Gradient Regularization Improves Accuracy of Discriminative Models
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Gradient Regularization Improves Accuracy of Discriminative Models
Regularizing the gradient norm of the output of a neural network with respect to its inputs is a powerful technique, first proposed by Drucker & LeCun (1991) who named it Double Backpropagation. The idea has been independently rediscovered several times since then, most often with the goal of making models robust against adversarial sampling. This paper presents evidence that gradient regularization can consistently and significantly improve classification accuracy on vision tasks, especially when the amount of training data is small. We introduce our regularizers as members of a broader class of Jacobianbased regularizers, and compare them theoretically and empirically. A straightforward objection against minimizing the gradient norm at the training points is that a locally optimal solution, where the model has small gradients at the training points, may possibly contain large changes at other regions. We demonstrate through experiments on real and synthetic tasks that stochastic gradient descent is unable to find these locally optimal but globally unproductive solutions. Instead, it is forced to find solutions that generalize well.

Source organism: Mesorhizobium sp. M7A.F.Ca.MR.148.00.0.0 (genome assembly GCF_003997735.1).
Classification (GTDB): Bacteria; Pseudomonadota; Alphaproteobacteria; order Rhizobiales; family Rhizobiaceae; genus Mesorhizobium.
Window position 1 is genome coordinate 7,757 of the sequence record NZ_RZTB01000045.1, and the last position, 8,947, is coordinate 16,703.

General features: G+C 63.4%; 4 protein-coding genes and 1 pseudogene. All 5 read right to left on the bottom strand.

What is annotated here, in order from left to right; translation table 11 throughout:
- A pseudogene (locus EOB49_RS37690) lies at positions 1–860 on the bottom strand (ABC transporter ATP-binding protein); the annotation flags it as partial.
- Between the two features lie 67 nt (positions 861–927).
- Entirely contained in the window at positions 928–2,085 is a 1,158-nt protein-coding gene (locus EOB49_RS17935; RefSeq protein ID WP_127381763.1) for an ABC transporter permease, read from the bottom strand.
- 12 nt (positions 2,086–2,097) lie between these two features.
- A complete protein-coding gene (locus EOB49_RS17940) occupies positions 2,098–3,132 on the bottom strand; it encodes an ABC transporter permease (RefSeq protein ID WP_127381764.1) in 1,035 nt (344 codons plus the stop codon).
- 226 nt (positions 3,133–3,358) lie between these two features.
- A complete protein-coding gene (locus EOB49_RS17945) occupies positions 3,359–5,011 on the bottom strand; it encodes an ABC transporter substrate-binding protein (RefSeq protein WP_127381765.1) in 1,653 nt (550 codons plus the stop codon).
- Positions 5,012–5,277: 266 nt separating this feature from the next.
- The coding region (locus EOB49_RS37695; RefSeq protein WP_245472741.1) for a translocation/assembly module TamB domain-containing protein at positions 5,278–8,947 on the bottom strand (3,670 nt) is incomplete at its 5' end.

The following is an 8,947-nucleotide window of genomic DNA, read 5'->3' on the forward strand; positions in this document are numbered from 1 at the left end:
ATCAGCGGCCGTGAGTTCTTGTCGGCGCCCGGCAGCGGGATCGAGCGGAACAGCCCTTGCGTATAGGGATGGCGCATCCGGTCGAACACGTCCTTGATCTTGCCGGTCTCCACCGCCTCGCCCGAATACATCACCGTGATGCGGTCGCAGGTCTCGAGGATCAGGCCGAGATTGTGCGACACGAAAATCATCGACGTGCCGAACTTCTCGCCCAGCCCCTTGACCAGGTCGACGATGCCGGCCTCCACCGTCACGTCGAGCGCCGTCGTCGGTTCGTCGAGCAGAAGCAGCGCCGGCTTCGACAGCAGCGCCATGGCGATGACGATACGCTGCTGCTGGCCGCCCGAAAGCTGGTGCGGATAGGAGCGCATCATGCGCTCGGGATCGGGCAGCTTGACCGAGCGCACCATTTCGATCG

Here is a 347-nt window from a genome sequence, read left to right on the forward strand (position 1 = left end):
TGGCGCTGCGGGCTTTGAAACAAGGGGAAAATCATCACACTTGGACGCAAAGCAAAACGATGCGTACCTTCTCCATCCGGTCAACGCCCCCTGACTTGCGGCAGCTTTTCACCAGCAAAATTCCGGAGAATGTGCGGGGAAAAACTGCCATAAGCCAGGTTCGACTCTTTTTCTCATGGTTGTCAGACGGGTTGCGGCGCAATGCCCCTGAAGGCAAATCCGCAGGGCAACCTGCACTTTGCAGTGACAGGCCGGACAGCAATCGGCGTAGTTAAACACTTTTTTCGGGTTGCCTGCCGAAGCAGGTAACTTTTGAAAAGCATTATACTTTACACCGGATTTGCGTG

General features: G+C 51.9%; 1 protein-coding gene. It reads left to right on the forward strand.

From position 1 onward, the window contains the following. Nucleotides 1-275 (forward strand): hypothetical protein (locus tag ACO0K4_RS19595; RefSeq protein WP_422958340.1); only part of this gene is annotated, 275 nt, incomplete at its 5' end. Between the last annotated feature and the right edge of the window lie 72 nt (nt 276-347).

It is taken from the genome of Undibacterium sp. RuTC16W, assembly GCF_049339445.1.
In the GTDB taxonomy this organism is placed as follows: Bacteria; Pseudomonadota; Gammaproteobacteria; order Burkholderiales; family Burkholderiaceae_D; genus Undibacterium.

Gradient Regularization Improves Accuracy of Discriminative Models
by Dániel Varga, Adrián Csiszárik, Zsolt Zombori
https://arxiv.org/pdf/1712.09936v1.pdf
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